Presenter Lucy MacDonald: Technology Institute for Developmental Educators (TIDE), Texas State, San Marcos. Fellow of the Council of Learning Assistance and Developmental Education Associations (CLADEA).

REGISTER ALSO for the main conference, TCC 2017 Online Conference, 22nd edition, April 18-20, 2017. Go to our registration site.

TCC 2017 Online Conference coordinators: Bert Kimura, Curtis Ho & Sharon Fowler

OLC Innovate 2017 – April 5-7 New Orleans, Louisiana

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In April 2017, the Online Learning Consortium will host its second OLC Innovate conference in New Orleans, Louisiana. This conference was designed with attendees in mind, working to address the diverse professional development needs of the higher education community. As professional development needs vary from individual to individual, a variety of components were designed to take place within and beside the general conference and are intended to enhance and expand the traditional conference learning experience in meaningful, intentional, and networked ways. A few to explore:

  • The HBCU Affordable Learning Summit provides a forum for discussion and collaboration around making higher education more affordable for students. Attendees will work collaboratively to develop plans that they can take back and implement at their home institutions.
  • The Community College Summit is a half-day program facilitating discussion and sharing among faculty and practitioners in the community college space. A shared, iterative document will be created, allowing participants to reflect and create new knowledge.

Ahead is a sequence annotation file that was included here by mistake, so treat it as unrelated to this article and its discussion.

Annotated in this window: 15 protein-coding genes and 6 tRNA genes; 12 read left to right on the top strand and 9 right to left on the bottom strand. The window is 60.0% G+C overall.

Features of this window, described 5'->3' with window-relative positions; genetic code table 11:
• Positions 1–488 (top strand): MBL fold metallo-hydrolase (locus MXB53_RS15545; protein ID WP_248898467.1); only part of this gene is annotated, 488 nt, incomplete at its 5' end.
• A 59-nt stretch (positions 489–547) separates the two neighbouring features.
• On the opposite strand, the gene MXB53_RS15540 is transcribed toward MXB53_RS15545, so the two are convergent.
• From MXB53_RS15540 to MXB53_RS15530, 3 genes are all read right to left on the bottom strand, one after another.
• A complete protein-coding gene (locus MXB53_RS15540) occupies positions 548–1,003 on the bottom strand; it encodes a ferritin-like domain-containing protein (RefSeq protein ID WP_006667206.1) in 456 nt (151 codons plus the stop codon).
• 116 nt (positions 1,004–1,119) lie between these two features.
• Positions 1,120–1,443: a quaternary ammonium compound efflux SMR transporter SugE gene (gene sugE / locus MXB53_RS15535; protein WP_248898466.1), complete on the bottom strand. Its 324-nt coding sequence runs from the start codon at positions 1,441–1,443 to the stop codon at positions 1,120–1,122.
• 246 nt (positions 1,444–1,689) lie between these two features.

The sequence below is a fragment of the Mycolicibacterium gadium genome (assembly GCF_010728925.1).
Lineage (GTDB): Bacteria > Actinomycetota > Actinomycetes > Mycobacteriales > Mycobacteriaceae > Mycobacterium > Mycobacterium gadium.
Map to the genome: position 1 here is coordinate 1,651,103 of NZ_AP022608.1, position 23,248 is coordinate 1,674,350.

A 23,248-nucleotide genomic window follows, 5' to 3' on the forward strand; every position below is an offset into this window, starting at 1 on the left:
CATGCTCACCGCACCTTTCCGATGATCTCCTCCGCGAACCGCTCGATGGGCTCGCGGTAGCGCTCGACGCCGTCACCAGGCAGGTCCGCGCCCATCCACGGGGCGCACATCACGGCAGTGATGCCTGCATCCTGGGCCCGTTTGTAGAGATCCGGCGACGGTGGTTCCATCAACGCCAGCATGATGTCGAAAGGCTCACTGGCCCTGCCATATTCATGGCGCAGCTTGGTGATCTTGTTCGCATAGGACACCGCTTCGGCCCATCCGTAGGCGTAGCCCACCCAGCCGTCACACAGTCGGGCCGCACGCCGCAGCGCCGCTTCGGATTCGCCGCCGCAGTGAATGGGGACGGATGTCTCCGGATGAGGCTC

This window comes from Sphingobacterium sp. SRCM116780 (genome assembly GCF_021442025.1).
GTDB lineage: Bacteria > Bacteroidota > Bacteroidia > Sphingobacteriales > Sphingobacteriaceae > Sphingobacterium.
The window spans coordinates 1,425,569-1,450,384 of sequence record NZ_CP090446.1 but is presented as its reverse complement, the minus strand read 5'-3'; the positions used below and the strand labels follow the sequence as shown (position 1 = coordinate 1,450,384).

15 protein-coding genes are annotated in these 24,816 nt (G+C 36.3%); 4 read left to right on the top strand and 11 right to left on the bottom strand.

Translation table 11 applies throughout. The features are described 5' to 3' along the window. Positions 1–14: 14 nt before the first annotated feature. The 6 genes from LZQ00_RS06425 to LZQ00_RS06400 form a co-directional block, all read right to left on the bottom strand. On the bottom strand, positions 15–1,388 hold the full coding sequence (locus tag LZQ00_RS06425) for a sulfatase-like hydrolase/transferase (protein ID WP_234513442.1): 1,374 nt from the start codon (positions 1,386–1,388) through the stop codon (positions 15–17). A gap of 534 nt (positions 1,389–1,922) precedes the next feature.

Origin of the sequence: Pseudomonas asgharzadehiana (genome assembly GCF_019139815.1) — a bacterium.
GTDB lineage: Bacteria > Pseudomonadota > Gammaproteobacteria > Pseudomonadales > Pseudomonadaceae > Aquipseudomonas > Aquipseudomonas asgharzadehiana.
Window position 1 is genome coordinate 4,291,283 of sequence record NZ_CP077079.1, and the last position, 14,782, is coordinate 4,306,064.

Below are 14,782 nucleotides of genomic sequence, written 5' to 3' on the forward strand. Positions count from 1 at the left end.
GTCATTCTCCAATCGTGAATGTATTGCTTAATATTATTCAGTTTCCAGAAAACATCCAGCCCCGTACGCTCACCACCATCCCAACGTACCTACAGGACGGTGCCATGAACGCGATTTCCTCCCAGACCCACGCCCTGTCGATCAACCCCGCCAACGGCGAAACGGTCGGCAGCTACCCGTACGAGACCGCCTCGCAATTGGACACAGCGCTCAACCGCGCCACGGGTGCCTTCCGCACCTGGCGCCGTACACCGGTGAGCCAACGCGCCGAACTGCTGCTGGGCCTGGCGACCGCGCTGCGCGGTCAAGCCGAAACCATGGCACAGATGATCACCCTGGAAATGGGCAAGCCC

• The Solution Design Summit brings together teams from a variety of institutions to work together with conference attendees on creating interdisciplinary solutions to institutional challenges.
  • The Innovation Lab offers a hands-on, open space for pedagogical experimentation, design thinking, and experimentation. Demos, reflection exercises, and the inaugural “Whose Design Is It Anyway” competition all offer a fun break for the engaged and often overwhelmed conference mind.
  • Defining Innovation – An Interactive Installation is an experimental innovation space, aiming to re-think how we share and leverage information in higher educational contexts.

As engagement chair of the OLC Innovate conference, I invite you to reach out to me and share what your favorite conference experience has been. Are you planning to attend OLC Innovate, and are you looking to get involved, volunteer? Or do you need assistance and recommendations? Email me at jlknott@gmail.com

For more information about OLC Innovate 2017, visit https://onlinelearningconsortium.org/innovate/.

A Cure for Writer’s Block: A Letter to My Students

Jim ShimabukuroBy Jim Shimabukuro
Editor